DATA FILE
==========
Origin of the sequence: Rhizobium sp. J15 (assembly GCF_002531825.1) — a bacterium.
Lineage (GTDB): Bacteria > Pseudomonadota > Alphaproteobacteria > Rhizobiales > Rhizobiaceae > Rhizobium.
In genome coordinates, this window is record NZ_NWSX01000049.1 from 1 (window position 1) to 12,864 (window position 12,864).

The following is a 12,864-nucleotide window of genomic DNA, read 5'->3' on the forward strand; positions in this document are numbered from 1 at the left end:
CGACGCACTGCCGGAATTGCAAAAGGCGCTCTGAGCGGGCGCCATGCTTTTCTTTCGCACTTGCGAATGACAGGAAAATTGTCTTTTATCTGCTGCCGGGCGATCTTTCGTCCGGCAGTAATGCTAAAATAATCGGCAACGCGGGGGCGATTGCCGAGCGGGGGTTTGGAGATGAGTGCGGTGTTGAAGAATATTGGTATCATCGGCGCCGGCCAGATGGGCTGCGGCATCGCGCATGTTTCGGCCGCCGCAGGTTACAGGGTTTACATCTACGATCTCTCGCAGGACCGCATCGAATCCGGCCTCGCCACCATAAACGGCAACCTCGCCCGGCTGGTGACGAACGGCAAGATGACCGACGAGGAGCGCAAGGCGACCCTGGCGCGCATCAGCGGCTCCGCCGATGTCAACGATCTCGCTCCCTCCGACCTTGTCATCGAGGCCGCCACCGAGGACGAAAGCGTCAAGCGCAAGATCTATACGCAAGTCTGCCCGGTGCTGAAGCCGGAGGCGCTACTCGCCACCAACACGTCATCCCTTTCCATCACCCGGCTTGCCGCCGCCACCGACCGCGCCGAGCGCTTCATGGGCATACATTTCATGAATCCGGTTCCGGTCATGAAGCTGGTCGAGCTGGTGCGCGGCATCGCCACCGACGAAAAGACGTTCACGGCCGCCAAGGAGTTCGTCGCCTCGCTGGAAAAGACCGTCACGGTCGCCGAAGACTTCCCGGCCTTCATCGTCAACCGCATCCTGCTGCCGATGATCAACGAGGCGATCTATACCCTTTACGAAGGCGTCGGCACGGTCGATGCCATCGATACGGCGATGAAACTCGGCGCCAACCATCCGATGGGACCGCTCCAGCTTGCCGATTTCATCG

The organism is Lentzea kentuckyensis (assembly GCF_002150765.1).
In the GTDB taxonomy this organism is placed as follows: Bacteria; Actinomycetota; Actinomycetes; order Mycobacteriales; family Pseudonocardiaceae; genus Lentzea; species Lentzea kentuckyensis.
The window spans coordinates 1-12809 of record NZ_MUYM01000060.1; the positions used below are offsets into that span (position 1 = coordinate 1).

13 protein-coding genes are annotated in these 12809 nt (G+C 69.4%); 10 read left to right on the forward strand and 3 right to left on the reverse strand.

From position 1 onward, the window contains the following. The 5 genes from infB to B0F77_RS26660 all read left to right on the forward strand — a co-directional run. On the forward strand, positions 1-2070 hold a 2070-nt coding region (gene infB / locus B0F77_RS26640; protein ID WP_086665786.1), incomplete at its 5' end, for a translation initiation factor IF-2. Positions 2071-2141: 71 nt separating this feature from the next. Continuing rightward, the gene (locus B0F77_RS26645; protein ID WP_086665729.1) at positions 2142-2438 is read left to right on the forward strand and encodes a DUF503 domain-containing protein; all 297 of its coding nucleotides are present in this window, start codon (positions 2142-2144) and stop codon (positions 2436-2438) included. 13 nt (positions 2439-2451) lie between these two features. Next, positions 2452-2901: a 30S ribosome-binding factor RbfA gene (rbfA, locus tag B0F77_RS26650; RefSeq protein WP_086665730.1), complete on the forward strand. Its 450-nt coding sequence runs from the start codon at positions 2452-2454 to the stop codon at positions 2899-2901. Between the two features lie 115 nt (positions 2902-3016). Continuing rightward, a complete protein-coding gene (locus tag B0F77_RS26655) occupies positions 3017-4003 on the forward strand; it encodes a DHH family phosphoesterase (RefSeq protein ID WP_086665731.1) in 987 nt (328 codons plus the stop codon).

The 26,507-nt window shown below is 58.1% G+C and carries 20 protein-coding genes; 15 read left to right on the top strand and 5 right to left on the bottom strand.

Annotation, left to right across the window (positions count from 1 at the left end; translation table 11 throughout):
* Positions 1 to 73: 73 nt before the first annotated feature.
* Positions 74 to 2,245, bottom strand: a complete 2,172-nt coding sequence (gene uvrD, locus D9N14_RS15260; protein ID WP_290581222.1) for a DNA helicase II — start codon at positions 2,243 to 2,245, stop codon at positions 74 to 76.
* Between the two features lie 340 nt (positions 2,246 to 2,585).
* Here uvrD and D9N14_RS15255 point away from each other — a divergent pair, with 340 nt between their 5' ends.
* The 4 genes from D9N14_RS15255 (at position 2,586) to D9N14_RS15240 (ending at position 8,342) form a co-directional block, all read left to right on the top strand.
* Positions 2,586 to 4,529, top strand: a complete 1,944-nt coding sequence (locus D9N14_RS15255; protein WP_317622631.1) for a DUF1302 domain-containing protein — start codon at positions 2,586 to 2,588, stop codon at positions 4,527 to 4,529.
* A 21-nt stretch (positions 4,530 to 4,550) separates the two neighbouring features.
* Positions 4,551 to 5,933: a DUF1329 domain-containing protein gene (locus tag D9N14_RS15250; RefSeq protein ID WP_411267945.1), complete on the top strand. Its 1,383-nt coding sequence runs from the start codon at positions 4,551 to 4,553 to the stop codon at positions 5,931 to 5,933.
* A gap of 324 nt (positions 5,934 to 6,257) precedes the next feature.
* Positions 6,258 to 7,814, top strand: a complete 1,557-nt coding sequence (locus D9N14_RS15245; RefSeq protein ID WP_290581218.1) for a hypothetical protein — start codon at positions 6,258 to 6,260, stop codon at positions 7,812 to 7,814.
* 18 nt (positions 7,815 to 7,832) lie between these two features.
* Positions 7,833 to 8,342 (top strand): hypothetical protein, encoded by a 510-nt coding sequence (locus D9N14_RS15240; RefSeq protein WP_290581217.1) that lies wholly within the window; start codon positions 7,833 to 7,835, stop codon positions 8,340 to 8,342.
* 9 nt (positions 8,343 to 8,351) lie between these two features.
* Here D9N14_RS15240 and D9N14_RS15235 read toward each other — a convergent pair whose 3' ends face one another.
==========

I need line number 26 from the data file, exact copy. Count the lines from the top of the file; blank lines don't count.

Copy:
* Here D9N14_RS15240 and D9N14_RS15235 read toward each other — a convergent pair whose 3' ends face one another.